Has ransomware exploded because of bitcoin?

Bitcoin is the infamous cryptocurrency that was first introduced in 2008 on the dark web websites, such as SilkRoad. It gave users the ability to exchange money between each other totally anonymously.

Ransomware has been around for sometime longer. It was first discovered in 1989. It is a type of malware that helps the hacker take control of an individual’s files within their computer system.

The ransomware invaders then ask for money or threaten to leak or destroy the data: a classic ransom plot.

>See also: Emerging from bitcoin’s shadow: The rise of blockchain

However, while ransomware was a fairly common cyber threat up to 2014, the rate with which it has exploded since then has been simply astronomical.

Chris Young, CEO of Intel Security, said in his keynote speech at the RSA security conference that ransomware didn’t explode until recently.

Indeed, an Infoblox study found that ransomware increased 3,500% from the fourth quarter of 2015 to the first quarter of 2016. In that period, ransoms paid went up 10 times.

Now, some could argue that this explosion is simply a result of evolving, expansive hacking techniques. There is now more ‘cyber surface area’ to cover and exploit than ever before.

Young attributes the ransom phenomenon to something else: “It wasn’t until the advent of Bitcoin in our society that ransomware was able to take. Because now, as an attacker, I can anonymously monetise my target.”

“The weaponisation of data becomes a real threat to all of us. I’d argue it’s quite likely to be our next advanced, persistent threat.”

>See also: San Francisco’s transport system attacked

Kaspersky Lab has gone so far as to now call ransomware the biggest cyber threat facing organisations, businesses and individuals.

Indeed, over the past year, ransomware has moved from stealing individual passwords and data to taking on public, bigger targets.

One of the most telling cases of this, was when San Francisco’s Municipal Transportation Agency was held to ransom for $73,000 last year. A ransomware infection spread across the Muni system’s networks, taking down ticketing systems.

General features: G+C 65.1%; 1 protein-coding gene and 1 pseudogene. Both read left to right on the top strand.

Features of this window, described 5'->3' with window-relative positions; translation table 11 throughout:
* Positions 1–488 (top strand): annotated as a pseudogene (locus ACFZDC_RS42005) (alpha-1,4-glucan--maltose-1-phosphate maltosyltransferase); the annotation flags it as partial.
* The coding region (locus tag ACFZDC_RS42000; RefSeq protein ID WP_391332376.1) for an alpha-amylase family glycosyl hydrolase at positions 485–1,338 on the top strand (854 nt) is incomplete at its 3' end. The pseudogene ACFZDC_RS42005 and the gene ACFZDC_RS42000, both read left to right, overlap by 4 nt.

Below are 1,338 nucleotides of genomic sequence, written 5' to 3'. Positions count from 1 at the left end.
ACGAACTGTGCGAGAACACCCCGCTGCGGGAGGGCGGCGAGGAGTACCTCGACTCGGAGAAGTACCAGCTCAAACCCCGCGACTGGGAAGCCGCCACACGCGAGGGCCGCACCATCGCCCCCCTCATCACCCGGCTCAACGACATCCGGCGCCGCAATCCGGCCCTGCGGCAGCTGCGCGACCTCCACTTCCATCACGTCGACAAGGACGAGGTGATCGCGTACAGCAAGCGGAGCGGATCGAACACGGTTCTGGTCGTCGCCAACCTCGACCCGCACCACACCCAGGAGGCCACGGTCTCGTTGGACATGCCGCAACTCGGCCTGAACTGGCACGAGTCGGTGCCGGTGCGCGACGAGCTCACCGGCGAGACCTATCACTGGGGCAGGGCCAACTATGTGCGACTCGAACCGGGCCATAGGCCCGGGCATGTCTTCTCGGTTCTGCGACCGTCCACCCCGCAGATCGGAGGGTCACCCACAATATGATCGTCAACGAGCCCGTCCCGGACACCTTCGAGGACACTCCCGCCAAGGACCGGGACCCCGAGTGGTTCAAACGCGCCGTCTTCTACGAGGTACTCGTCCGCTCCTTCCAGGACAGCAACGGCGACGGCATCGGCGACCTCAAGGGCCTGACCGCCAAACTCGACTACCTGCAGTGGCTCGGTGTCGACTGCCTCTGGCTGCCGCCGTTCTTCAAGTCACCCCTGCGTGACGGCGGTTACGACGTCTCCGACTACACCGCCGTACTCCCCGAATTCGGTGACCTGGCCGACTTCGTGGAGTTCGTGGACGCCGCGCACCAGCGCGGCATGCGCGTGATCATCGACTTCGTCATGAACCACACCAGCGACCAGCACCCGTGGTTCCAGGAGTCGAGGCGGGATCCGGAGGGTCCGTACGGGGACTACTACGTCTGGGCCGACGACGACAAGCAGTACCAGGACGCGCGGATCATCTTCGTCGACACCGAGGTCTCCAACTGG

The rise of cryptocurrencies like bitcoin and the technology that sits behind it – blockchain – will produce tremendous positives for the financial services and payments industry.

The speed of transactions and in cases, the anonymity, we will save time and crucially money for global dealings.

However, it also evident that with the increased use of these cryptocurrencies, comes the potential risk of a ransomware attack.

>See also: New ransomware offers victims free decryption key…for a price

Coinidol.com spoke to Jerry Lucas, a financial/business consultant, who is also an instructor at Colorado Notary Training about people can do to protect themselves from this threat.

“The simplest insurance is to backup your data on a removable drive and disconnect the drive from the system after backup. Users must learn and follow good security practices. Do not click on unknown links and email attachments. Use internet security suite software with ransomware detection. Block popups. Do not operate a user account with admin privileges, use standard privileges that do not allow software installation. Use long, strong, unique passwords on each account. “

“You can also use encryption software to set up a password protected folder on a USB drive. A password is needed to open the folder. Then you can drag and drop files into the protected folder. Ransomware cannot get into the folder without the password.”

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Nick Ismail

Nick Ismail is a former editor for Information Age (from 2018 to 2022) before moving on to become Global Head of Brand Journalism at HCLTech. He has a particular interest in smart technologies, AI and...

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